Holiday Pay calculation

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JodieR
JodieR Registered Posts: 1,002 Beyond epic contributor 🧙‍♂️
Employer employs several staff on a contract which states that employees will work a minimum of 15 hours a week but it's expected that most weeks they'll work 30-40 hours. There's also a clause saying that if the weather's particularly bad for a full week (ie preventing the work being carried out) then they'll have to take that week unpaid (or put in holiday for it).
What do you think the best way to calculate holiday pay is? would you just take the hours worked each month and multiply them by 5.6/52? or by 5.6/(52-5.6)?

Jodie

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  • Monsoon
    Monsoon Registered Posts: 4,071 Beyond epic contributor 🧙‍♂️
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    I have staff who work variable hours.

    I believe the correct entitlement is 5.6 * average weekly pay, where
    average weekly pay = total pay in year/52

    Your method sounds fine.

    I dont believe the 12 week rule applies to these (which uses average weekly pay over the last 12 weeks) as that applies more to shift workers as opposed to variable hours.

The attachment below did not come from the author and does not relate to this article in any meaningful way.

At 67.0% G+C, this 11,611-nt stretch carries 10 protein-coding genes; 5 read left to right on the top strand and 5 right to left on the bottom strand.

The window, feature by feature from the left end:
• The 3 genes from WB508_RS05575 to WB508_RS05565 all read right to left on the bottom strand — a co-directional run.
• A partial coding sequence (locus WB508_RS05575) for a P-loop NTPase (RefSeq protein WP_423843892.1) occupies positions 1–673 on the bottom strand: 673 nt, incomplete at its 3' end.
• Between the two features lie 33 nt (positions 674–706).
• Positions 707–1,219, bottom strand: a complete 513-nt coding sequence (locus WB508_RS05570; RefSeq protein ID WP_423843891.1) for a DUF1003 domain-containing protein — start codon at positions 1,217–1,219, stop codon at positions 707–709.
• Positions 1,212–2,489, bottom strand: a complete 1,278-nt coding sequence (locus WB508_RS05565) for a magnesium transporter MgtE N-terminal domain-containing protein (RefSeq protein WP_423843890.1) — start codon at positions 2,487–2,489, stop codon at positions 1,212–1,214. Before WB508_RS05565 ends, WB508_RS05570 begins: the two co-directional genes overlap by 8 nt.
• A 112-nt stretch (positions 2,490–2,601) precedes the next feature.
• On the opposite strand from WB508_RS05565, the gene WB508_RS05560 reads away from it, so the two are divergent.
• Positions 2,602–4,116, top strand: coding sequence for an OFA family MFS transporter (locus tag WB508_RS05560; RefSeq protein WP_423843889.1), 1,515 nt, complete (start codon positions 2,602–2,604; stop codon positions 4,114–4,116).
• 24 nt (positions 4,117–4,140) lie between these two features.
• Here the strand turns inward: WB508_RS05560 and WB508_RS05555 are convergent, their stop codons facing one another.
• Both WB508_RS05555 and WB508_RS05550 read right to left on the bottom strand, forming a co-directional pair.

• Monsoon
    Monsoon Registered Posts: 4,071 Beyond epic contributor 🧙‍♂️
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    Thanks PP.

    So if someone does a huge amount of overtime for 2 weeks and then takes holiday 15 weeks after, having dropped to lower hours, it's tough luck and the holiday will not take into account the overtime?

    I remember double checking a while back which indicated I should do a pro rata of actual hours worked over the holiday year, but I'm not sure where I got that from, I think it was from direct.gov.uk.
  • zara5034
    zara5034 Registered Posts: 170 Dedicated contributor 🦉
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    Have a look at this guidance from ACAS, it's what I often refer to.

    http://www.acas.org.uk/CHttpHandler.ashx?id=955&p=0

    Zara
  • Monsoon
    Monsoon Registered Posts: 4,071 Beyond epic contributor 🧙‍♂️
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    Thanks Zara

    From that, it looks like you have a choice:
    If a member of staff works on a casual basis or very irregular hours, it is often easiest to calculate holiday entitlement that accrues as hours are worked. The holiday entitlement of 5.6 weeks is equivalent to 12.07 per cent of hours worked over a year. The 12.07 per cent figure is 5.6 weeks’ holiday, divided by 46.4 weeks (being 52 weeks – 5.6 weeks). The 5.6 weeks are excluded from the calculation as the worker would not be at work during those 5.6 weeks in order to accrue annual leave.

    and
    Workers with no normal working hours:
    If a worker has no normal working hours then a week’s pay is the average pay received over the preceding 12 weeks. Any week for which no pay was due should be replaced by the last previous week for which pay was due.
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